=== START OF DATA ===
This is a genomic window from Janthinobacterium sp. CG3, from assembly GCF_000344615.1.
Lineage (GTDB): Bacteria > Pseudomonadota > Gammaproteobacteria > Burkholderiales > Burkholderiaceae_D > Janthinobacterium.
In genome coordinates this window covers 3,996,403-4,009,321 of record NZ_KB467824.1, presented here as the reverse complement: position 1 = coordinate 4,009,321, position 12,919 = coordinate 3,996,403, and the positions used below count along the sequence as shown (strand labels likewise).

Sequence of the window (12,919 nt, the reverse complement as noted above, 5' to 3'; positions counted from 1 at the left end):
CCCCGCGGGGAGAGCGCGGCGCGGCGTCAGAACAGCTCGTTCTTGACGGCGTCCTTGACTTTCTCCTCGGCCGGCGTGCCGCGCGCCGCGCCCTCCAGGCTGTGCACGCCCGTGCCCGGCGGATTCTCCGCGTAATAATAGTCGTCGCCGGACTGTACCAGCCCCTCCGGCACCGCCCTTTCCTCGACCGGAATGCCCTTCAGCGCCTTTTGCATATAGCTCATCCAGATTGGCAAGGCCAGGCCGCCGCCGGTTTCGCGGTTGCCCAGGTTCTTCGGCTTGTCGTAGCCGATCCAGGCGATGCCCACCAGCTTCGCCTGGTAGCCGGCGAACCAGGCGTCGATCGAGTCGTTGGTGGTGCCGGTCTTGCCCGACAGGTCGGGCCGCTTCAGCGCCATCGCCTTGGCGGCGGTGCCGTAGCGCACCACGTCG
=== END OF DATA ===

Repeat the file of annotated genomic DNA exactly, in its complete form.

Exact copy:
This is a genomic window from Janthinobacterium sp. CG3, from assembly GCF_000344615.1.
Lineage (GTDB): Bacteria > Pseudomonadota > Gammaproteobacteria > Burkholderiales > Burkholderiaceae_D > Janthinobacterium.
In genome coordinates this window covers 3,996,403-4,009,321 of record NZ_KB467824.1, presented here as the reverse complement: position 1 = coordinate 4,009,321, position 12,919 = coordinate 3,996,403, and the positions used below count along the sequence as shown (strand labels likewise).

Sequence of the window (12,919 nt, the reverse complement as noted above, 5' to 3'; positions counted from 1 at the left end):
CCCCGCGGGGAGAGCGCGGCGCGGCGTCAGAACAGCTCGTTCTTGACGGCGTCCTTGACTTTCTCCTCGGCCGGCGTGCCGCGCGCCGCGCCCTCCAGGCTGTGCACGCCCGTGCCCGGCGGATTCTCCGCGTAATAATAGTCGTCGCCGGACTGTACCAGCCCCTCCGGCACCGCCCTTTCCTCGACCGGAATGCCCTTCAGCGCCTTTTGCATATAGCTCATCCAGATTGGCAAGGCCAGGCCGCCGCCGGTTTCGCGGTTGCCCAGGTTCTTCGGCTTGTCGTAGCCGATCCAGGCGATGCCCACCAGCTTCGCCTGGTAGCCGGCGAACCAGGCGTCGATCGAGTCGTTGGTGGTGCCGGTCTTGCCCGACAGGTCGGGCCGCTTCAGCGCCATCGCCTTGGCGGCGGTGCCGTAGCGCACCACGTCG